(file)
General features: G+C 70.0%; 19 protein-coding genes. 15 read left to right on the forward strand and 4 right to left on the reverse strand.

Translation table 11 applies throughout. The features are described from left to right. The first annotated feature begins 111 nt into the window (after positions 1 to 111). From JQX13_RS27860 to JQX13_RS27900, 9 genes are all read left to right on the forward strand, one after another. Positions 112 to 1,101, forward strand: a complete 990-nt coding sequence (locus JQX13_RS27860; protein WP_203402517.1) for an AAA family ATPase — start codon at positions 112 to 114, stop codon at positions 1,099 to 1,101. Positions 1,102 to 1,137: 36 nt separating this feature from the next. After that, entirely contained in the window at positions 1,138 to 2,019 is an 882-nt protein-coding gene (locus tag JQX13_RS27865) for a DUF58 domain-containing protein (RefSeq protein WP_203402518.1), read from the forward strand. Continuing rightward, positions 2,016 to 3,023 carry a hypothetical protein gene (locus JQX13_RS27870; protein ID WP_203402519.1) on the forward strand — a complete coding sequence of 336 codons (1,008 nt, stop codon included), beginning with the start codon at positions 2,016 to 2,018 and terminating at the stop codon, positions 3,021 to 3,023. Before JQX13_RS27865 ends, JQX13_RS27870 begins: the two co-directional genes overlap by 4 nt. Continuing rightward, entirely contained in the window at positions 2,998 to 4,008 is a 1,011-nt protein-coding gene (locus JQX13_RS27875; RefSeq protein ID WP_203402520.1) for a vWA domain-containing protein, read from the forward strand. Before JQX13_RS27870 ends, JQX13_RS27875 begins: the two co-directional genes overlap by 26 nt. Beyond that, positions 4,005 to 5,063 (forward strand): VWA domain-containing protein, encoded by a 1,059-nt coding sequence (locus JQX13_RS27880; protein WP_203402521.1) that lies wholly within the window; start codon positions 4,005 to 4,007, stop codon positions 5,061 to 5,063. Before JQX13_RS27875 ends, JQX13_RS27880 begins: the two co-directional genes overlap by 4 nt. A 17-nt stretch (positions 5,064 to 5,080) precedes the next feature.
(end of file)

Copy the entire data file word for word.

General features: G+C 70.0%; 19 protein-coding genes. 15 read left to right on the forward strand and 4 right to left on the reverse strand.

Translation table 11 applies throughout. The features are described from left to right. The first annotated feature begins 111 nt into the window (after positions 1 to 111). From JQX13_RS27860 to JQX13_RS27900, 9 genes are all read left to right on the forward strand, one after another. Positions 112 to 1,101, forward strand: a complete 990-nt coding sequence (locus JQX13_RS27860; protein WP_203402517.1) for an AAA family ATPase — start codon at positions 112 to 114, stop codon at positions 1,099 to 1,101. Positions 1,102 to 1,137: 36 nt separating this feature from the next. After that, entirely contained in the window at positions 1,138 to 2,019 is an 882-nt protein-coding gene (locus tag JQX13_RS27865) for a DUF58 domain-containing protein (RefSeq protein WP_203402518.1), read from the forward strand. Continuing rightward, positions 2,016 to 3,023 carry a hypothetical protein gene (locus JQX13_RS27870; protein ID WP_203402519.1) on the forward strand — a complete coding sequence of 336 codons (1,008 nt, stop codon included), beginning with the start codon at positions 2,016 to 2,018 and terminating at the stop codon, positions 3,021 to 3,023. Before JQX13_RS27865 ends, JQX13_RS27870 begins: the two co-directional genes overlap by 4 nt. Continuing rightward, entirely contained in the window at positions 2,998 to 4,008 is a 1,011-nt protein-coding gene (locus JQX13_RS27875; RefSeq protein ID WP_203402520.1) for a vWA domain-containing protein, read from the forward strand. Before JQX13_RS27870 ends, JQX13_RS27875 begins: the two co-directional genes overlap by 26 nt. Beyond that, positions 4,005 to 5,063 (forward strand): VWA domain-containing protein, encoded by a 1,059-nt coding sequence (locus JQX13_RS27880; protein WP_203402521.1) that lies wholly within the window; start codon positions 4,005 to 4,007, stop codon positions 5,061 to 5,063. Before JQX13_RS27875 ends, JQX13_RS27880 begins: the two co-directional genes overlap by 4 nt. A 17-nt stretch (positions 5,064 to 5,080) precedes the next feature.